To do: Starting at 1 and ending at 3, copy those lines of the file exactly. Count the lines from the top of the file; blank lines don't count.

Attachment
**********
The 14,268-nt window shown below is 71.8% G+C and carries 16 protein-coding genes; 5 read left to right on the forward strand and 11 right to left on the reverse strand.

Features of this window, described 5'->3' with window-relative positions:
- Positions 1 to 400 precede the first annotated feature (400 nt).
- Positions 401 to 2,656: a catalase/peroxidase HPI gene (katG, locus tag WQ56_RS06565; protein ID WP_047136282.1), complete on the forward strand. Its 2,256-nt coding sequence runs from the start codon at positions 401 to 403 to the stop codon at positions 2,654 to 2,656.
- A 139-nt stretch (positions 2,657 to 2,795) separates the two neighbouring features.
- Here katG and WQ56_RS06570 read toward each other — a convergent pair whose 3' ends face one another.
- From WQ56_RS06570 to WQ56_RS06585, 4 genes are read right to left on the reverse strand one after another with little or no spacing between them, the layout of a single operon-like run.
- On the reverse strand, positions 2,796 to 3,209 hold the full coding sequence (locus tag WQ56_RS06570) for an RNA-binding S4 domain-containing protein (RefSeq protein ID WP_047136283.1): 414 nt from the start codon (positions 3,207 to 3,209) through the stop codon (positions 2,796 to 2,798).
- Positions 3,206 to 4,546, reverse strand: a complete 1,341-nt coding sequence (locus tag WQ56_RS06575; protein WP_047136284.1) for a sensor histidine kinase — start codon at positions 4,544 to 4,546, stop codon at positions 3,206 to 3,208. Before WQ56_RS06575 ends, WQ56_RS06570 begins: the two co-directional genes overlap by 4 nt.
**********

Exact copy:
The 14,268-nt window shown below is 71.8% G+C and carries 16 protein-coding genes; 5 read left to right on the forward strand and 11 right to left on the reverse strand.

Features of this window, described 5'->3' with window-relative positions:
- Positions 1 to 400 precede the first annotated feature (400 nt).